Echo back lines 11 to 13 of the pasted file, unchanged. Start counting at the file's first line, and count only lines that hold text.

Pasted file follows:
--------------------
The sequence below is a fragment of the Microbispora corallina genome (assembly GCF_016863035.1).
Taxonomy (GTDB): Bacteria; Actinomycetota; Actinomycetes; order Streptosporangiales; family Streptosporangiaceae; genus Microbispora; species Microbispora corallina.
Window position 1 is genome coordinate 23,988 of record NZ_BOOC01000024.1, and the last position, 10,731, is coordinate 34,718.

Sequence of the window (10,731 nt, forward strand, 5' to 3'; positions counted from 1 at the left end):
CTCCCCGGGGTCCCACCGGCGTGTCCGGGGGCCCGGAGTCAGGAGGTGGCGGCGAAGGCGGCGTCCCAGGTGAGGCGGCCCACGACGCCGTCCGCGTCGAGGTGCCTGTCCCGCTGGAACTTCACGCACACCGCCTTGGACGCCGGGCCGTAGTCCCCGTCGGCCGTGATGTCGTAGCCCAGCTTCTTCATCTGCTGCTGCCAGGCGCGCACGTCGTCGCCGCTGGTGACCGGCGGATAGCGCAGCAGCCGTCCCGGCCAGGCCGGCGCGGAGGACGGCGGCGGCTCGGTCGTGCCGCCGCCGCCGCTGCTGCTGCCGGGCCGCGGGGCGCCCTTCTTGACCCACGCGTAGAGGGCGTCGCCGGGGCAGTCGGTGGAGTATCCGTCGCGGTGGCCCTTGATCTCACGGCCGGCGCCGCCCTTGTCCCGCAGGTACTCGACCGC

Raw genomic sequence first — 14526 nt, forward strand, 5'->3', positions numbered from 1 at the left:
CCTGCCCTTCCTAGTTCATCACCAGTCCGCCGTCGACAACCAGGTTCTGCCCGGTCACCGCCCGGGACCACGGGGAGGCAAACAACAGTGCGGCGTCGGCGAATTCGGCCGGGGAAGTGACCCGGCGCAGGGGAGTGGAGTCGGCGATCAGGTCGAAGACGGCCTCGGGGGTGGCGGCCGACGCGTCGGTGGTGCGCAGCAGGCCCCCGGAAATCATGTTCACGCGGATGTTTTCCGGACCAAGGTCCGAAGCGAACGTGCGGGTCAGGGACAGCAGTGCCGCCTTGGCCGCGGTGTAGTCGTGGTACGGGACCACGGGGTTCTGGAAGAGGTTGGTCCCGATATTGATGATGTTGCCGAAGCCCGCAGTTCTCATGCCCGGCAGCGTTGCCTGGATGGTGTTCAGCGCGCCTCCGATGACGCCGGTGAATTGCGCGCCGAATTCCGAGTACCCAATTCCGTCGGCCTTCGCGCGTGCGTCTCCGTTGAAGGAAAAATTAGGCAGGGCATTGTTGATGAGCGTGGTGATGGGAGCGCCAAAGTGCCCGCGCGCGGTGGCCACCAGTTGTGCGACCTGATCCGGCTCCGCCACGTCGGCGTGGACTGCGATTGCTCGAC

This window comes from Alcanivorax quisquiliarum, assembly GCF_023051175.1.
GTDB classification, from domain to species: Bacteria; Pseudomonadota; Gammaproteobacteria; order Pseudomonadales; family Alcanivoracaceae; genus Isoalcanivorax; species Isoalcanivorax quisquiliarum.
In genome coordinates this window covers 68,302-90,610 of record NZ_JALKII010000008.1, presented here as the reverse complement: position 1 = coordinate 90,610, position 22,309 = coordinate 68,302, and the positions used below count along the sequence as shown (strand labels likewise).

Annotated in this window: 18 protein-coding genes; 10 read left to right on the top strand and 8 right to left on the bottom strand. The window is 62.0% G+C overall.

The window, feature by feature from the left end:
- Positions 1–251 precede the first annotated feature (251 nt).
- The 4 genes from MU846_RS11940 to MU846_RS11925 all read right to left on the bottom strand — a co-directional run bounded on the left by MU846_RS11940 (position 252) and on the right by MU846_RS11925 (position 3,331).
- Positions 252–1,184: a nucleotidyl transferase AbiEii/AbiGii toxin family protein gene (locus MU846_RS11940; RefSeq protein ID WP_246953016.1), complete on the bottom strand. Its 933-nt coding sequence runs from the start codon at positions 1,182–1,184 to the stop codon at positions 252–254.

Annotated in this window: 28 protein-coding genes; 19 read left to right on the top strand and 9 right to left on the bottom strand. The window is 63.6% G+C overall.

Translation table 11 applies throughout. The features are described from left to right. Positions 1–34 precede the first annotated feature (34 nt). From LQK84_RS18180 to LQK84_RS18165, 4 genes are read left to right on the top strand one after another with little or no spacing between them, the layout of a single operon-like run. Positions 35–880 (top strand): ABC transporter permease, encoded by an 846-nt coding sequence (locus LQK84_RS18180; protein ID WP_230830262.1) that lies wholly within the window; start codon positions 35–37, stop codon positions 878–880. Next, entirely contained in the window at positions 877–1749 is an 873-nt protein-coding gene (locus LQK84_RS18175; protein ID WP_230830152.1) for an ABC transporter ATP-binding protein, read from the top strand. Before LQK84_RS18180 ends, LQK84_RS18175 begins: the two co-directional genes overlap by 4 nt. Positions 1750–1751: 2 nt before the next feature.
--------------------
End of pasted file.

Annotated in this window: 18 protein-coding genes; 10 read left to right on the top strand and 8 right to left on the bottom strand. The window is 62.0% G+C overall.

The window, feature by feature from the left end:
- Positions 1–251 precede the first annotated feature (251 nt).